These three ideas are certainly related, but each has a different feel. You can work with them simultaneously, so long as there is purpose to the questions and tasks you present to your kids. Below are some simple, but powerful, activities you can play with your little ones to build these concepts. I choose the games that you can take on the road, to the doctor’s office, to a restaurant, etc. Instead of sitting around being squirrelly, play a game while you wait. Even five minutes will have a significant impact!

1. Count and Check: Grab a handful of ANYTHING (balls, pennies, beans, cheerios, etc) and ask your child to count how many. Make sure the amount of objects is appropriate. (For example, C is working on objects through 5.) When he finishes counting the last object, ask, “How many _____ are there?” If he cannot answer, that is okay! He is working towards cardinality. He is able to say the objects one by one (which is called one to one correspondence), but hasn’t figured out that the last number he says represents the entire amount. Have him count again, and ask again. If he cannot answer again, say, “There are (say the amount) ______ here.”  You can play this at the grocery store (count the apples, bananas, etc), setting the table (How many forks?), etc.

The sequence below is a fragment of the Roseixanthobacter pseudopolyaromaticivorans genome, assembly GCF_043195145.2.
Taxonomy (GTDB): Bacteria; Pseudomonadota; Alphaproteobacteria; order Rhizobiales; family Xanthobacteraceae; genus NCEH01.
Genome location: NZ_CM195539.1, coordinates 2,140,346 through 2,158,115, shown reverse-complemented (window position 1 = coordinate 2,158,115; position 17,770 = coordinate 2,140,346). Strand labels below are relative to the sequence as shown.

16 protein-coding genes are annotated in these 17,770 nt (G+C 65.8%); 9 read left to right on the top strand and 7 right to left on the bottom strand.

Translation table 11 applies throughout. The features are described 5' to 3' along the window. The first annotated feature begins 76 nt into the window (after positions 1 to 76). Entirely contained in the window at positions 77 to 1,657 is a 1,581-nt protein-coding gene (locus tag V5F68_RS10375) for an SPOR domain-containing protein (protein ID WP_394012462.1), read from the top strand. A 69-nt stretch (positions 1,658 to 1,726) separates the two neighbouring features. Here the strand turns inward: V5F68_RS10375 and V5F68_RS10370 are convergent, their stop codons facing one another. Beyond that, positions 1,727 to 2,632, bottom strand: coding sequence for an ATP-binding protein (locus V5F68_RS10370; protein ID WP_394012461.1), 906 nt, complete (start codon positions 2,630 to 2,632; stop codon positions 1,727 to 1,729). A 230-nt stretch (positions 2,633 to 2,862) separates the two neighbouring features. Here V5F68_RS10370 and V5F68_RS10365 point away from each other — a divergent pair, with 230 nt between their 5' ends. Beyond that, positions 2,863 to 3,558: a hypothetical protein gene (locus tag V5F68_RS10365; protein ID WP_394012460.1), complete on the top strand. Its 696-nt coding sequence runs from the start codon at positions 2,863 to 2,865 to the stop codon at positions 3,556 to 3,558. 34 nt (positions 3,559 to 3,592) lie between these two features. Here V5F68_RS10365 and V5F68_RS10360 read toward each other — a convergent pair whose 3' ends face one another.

2. Match Me! Grab a die (one dice) and a handful of ANYTHING in a baggie. (I typically do this with pennies at restaurant.) Have your child roll the die. Let’s say she rolls a five. She takes out that many pennies and lays them out for you to see. Ask her to count them one-by-one to make sure she has five. At the end ask, “How many pennies do you have?” If she doesn’t know, that is okay! Have her recount, then ask again. If she still isn’t able to tell you, say, “I see you have five pennies.” Make sure you roll next and model for your child. Take turns until you get bored or dinner comes!

To bring the difficulty up, after playing each of these, ask, “If I gave you one more item, how many would you have?” This brings in the concepts of magnitude and inclusion! If your child has to recount with one more added in, that is fine! You know he’s got it when he can answer quickly without physically adding in another item and recounting.

Need another level of difficulty? Ask, “If I took away one of the items, how many will be left?” Same idea, but working backwards, and just as important!

Beyond Counting: Ideas and Activites For Your Little Ones